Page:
"We need to cut the entire British establishment a little bit of slack on this and suppor their request... for a short extension. No deal will only ever be a British choice," said Irish Prime Minister Leo Varadkar. However, he added that there could be no series of "rolling cliff-edge" extensions.

Other leaders – including those from Austria, Poland, Lithuania and Sweden – spoke in favour of allowing the UK more time. However, several have expressed concerns over the impact of a British extension on the European elections.

May's Brexit deal mountain

The outcome is highly uncertain with only eight days to go until the UK is due by law to leave the EU. The British parliament has twice rejected the withdrawal deal negotiated by London and Brussels, and approved by the other 27 EU governments.

British Foreign Secretary Jeremy Hunt said on Thursday that the European Union could hold an emergency summit next week, to offer a Brexit extension with potentially onerous conditions such as holding another referendum.

He added that the government did not yet know whether the exit deal would be brought back to parliament next week.

Northern Ireland's Democratic Unionist Party (DUP), on whose support May's government depends in parliament, has said it is not any closer to backing the Brexit withdrawal agreement.

UK financial services minister John Glen has said that the sector has every right to feel frustrated with Britain's failure so far to secure a divorce settlement with just a week to go before Brexit Day.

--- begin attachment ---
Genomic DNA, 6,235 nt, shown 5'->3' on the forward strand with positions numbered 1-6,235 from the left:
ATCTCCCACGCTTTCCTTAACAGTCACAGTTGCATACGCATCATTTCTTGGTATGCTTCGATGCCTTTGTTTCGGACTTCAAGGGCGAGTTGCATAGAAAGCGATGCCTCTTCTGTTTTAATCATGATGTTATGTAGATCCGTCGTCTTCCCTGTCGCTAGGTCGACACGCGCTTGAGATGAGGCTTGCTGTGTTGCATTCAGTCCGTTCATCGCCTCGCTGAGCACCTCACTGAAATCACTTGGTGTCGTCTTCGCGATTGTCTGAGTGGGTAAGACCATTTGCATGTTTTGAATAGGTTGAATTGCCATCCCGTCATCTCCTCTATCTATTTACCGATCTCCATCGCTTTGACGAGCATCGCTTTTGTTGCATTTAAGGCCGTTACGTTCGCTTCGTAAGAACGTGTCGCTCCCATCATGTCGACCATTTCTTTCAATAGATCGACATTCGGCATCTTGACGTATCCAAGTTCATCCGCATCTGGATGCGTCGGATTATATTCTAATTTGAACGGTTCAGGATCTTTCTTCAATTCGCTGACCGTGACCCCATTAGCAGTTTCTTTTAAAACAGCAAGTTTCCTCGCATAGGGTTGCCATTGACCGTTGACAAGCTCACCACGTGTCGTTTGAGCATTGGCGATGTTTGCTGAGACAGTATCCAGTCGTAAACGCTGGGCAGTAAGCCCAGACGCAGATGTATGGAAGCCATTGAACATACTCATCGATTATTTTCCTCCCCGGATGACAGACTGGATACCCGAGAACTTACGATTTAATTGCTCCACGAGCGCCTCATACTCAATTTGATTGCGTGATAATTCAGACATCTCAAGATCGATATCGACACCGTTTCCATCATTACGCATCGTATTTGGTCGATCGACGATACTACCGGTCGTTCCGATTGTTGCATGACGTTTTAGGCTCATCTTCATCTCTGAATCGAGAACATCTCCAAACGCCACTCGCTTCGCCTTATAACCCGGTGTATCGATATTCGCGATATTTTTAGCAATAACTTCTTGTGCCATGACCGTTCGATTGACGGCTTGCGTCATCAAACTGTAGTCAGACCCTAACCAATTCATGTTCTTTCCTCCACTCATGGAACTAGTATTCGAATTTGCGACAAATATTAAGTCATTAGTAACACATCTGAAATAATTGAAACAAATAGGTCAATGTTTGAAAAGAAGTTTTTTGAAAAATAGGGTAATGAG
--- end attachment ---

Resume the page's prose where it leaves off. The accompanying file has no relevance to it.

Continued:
European Council to weigh up Brexit delay as UK requests short extension

What's in Theresa May's Brexit deal and why is it so unpopular?

British Labour leader Jeremy Corbyn was also in Brussels on Thursday to discuss an "alternative" Brexit plan with EU leaders. After meeting the EU's chief Brexit negotiator Michel Barnier, he vowed to continue trying to renegotiate another Brexit deal.

"Our determination is to find an agreement, which means we prevent a no-deal Brexit, and that we have a fugure constructive relationship with the European Union that could be negotiated during an extension period," Corbyn told reporters.


"We have done what I believe the government ought to be doing, which is instead of bringing back a twice-rejected deal to the British parliament, looking for a constructive alternative."

In a leaked memo, British government officials confirmed the UK is expected to fully start implementing its planning for a no-deal Brexit next Monday because no delay to the scheduled departure of March 29 will have been agreed in time.

Euronews's Political Editor Darren McCaffrey told Good Morning Europe that agreement on a Brexit delay at this summit was highly unlikely.

“The commission and the council have complained that the letter they received from the British Prime Minister came way too late for them to make a decision,” he said.

Watch Darren McCaffrey's briefing in the video above.



Video explainer: A history of the rocky relationship between the UK and EU

Brexit Guide: where are we now?